Deleted Hospital Scene (Explanation of above)
Obviously this scene was deleted as it was no longer required. I hope you found all this interesting.
‘One, two, three, clear,’ a loud thwacking sound jerked through my head. What was going on? My body felt numb, in fact I couldn’t feel my body at all.
‘Okay, we go again. One, two, three, clear.’
‘Don’t stop, please don’t stop.’
‘Stand back and let us do our job.’
‘Again. One, two, three, clear.’
That I felt. A blinding flash of pain in my chest, and my body seemed to almost break in two. My heart gave a little jerk, then faltered. My heart. Something happened to my heart. Something…
‘There was a reaction there! Go again.’
‘One, two, three, clear.’
Another blast of pain. My body seemed to convulse. Oh Jesus Christ and all the apostles that bloody hurt. What’s happening to me? My heart gave a little hiccup, tickling my chest, faltered, gave another little hiccup and started.
I wanted to open my eyes but they felt so heavy. I could hear voices all around me, a sensation of being carried. Someone clinging onto my hand. Then as it all blurred into a confusion of grey and black and nothingness, my last thought was “I still have a heart?”.
‘What can I tell you Miss de Salle other than you’re an incredibly lucky young woman?’ the consultant told me. ‘Can you honestly not remember what happened to you?’
I shook my head. ‘I must have been mugged.’
He gave a sniff. ‘It doesn’t explain your injuries. No, not at all.’
‘My understanding is that I was found in the lane outside my cottage,’ I said knowing I was on fairly safe ground, ‘maybe it was a hit and run.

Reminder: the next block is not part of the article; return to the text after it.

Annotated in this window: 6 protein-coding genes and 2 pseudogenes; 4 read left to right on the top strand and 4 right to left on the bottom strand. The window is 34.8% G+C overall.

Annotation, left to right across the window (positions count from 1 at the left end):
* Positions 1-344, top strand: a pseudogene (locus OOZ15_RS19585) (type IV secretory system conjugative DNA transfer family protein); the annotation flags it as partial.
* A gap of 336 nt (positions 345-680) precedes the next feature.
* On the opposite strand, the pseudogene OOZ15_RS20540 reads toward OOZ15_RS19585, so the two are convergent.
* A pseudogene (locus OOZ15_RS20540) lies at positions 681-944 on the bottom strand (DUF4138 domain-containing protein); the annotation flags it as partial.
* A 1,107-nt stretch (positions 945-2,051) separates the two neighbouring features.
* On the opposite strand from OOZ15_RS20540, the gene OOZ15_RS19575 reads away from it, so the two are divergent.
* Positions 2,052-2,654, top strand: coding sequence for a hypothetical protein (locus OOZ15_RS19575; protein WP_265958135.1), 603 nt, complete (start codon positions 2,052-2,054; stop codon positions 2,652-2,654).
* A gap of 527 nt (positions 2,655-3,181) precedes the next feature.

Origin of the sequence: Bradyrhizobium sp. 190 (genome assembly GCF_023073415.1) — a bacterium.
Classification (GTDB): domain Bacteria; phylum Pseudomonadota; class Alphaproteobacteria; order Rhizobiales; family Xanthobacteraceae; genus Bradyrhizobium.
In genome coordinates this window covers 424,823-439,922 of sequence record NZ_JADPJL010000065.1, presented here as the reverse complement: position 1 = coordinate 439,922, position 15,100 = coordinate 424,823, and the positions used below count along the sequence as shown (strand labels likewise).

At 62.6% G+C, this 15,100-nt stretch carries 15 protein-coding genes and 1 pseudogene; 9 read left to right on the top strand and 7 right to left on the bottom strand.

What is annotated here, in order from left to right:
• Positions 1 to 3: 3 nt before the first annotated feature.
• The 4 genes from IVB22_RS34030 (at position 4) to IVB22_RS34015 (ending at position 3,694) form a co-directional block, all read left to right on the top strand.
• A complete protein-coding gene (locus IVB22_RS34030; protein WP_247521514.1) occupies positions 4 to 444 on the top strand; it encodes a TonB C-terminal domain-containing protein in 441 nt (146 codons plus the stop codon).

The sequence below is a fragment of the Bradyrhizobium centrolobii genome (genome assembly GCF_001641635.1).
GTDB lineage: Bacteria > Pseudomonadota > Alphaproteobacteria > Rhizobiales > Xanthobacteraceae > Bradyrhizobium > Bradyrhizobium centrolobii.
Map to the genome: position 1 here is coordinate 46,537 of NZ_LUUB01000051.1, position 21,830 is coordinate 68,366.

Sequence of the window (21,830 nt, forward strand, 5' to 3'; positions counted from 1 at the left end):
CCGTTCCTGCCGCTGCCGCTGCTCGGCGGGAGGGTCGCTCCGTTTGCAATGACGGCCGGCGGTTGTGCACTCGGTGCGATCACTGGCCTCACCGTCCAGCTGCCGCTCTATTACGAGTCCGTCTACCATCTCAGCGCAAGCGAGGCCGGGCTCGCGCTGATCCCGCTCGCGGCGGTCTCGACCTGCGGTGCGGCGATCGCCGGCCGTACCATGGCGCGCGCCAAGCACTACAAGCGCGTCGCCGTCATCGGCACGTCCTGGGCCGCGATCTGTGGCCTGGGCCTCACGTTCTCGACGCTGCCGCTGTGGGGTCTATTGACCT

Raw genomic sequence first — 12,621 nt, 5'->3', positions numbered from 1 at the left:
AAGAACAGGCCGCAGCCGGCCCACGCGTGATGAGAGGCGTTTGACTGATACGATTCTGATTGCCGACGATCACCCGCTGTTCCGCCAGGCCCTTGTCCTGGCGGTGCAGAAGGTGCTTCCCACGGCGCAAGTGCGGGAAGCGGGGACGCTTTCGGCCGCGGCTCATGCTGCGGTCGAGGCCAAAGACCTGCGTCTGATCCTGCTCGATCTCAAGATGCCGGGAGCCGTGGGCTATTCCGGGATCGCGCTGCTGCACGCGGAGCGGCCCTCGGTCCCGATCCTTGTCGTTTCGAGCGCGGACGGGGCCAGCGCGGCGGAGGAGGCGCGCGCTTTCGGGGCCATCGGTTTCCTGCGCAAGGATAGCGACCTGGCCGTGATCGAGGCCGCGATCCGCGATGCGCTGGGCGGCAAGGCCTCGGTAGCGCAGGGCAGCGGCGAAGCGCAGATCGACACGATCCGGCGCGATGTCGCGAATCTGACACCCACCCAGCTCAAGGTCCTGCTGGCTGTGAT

He shook his head. ‘Apart from a bump on your head, probably from when you hit the kerb, there were no other injuries except to the left side of your chest. At first we thought the bruising to your heart may have been due to some overenthusiastic heart massage during CPR but,’ he gave a sigh, ‘I doubt we’ll ever know.’
I nodded, wishing either he’d go away or my taxi would arrive. I’d been in the hospital for almost seven days and I wanted out. The place was full of spirits, most of them depressed and in denial. They were bad enough but there were a couple who had been hypochondriacs in life and in death were no better. They thrived on it and I doubted would ever pass over. They liked it too much. All those illnesses, all those ailments, they were in their element.
‘Anyway,’ he said pushing himself away from the wall upon which he’d been leaning as he pondered my notes for about the hundredth time, ‘I’ll wish you well and hope that in the nicest possible way we never see you again,’ he paused at the door, ‘though if you should have any chest pains at all you dial 999 and get yourself into A and E pronto.’
‘Thank you doctor.’
He nodded. ‘Good luck,’ and he ducked out of the room.
I gave a heartfelt sigh of relief. Everyone had been so very kind, but they kept hoping they’d find something, anything, to explain the cause of my injuries and it just wasn’t going to happen.
For those of you that have read Marked, and I suspect you may have if you’ve found yourself perusing my website, you can see that these were a completely different and, in retrospect, a pretty unsatisfying couple of scenes. Sometimes it takes someone else saying “nah” for you to see something for what it is. Now when Nicola and Jo come back with their comments it’s like having a virtual brainstorming session. They leave it to me to come up with alternate ideas, but tell me where they think the story is weak or disjointed or just plain wrong! And actually, believe it or not, it is quite good fun!
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